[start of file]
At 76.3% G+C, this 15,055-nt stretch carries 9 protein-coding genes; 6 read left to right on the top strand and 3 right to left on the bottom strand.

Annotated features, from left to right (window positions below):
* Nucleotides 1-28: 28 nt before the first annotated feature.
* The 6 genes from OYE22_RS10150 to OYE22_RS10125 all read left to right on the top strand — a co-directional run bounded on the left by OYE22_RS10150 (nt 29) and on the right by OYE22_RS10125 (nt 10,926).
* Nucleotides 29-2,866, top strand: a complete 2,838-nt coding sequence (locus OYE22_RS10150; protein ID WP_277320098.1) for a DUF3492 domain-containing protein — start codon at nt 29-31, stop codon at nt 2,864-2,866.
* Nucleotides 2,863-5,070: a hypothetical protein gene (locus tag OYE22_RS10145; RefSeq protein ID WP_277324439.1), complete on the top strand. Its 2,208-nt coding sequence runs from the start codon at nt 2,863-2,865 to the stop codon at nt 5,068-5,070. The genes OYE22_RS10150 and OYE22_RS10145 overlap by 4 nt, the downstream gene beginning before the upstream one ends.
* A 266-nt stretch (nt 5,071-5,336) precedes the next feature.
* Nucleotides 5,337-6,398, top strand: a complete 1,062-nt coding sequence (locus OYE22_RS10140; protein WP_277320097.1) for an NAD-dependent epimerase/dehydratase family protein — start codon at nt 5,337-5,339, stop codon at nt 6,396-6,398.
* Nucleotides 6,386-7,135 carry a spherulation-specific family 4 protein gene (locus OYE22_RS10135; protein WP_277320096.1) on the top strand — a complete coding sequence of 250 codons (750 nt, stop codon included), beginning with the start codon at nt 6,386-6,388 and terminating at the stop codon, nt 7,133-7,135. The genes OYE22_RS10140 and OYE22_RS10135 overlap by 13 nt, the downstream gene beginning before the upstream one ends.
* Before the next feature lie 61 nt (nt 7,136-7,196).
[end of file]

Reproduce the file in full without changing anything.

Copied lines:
At 76.3% G+C, this 15,055-nt stretch carries 9 protein-coding genes; 6 read left to right on the top strand and 3 right to left on the bottom strand.

Annotated features, from left to right (window positions below):
* Nucleotides 1-28: 28 nt before the first annotated feature.
* The 6 genes from OYE22_RS10150 to OYE22_RS10125 all read left to right on the top strand — a co-directional run bounded on the left by OYE22_RS10150 (nt 29) and on the right by OYE22_RS10125 (nt 10,926).
* Nucleotides 29-2,866, top strand: a complete 2,838-nt coding sequence (locus OYE22_RS10150; protein ID WP_277320098.1) for a DUF3492 domain-containing protein — start codon at nt 29-31, stop codon at nt 2,864-2,866.
* Nucleotides 2,863-5,070: a hypothetical protein gene (locus tag OYE22_RS10145; RefSeq protein ID WP_277324439.1), complete on the top strand. Its 2,208-nt coding sequence runs from the start codon at nt 2,863-2,865 to the stop codon at nt 5,068-5,070. The genes OYE22_RS10150 and OYE22_RS10145 overlap by 4 nt, the downstream gene beginning before the upstream one ends.
* A 266-nt stretch (nt 5,071-5,336) precedes the next feature.
* Nucleotides 5,337-6,398, top strand: a complete 1,062-nt coding sequence (locus OYE22_RS10140; protein WP_277320097.1) for an NAD-dependent epimerase/dehydratase family protein — start codon at nt 5,337-5,339, stop codon at nt 6,396-6,398.
* Nucleotides 6,386-7,135 carry a spherulation-specific family 4 protein gene (locus OYE22_RS10135; protein WP_277320096.1) on the top strand — a complete coding sequence of 250 codons (750 nt, stop codon included), beginning with the start codon at nt 6,386-6,388 and terminating at the stop codon, nt 7,133-7,135. The genes OYE22_RS10140 and OYE22_RS10135 overlap by 13 nt, the downstream gene beginning before the upstream one ends.
* Before the next feature lie 61 nt (nt 7,136-7,196).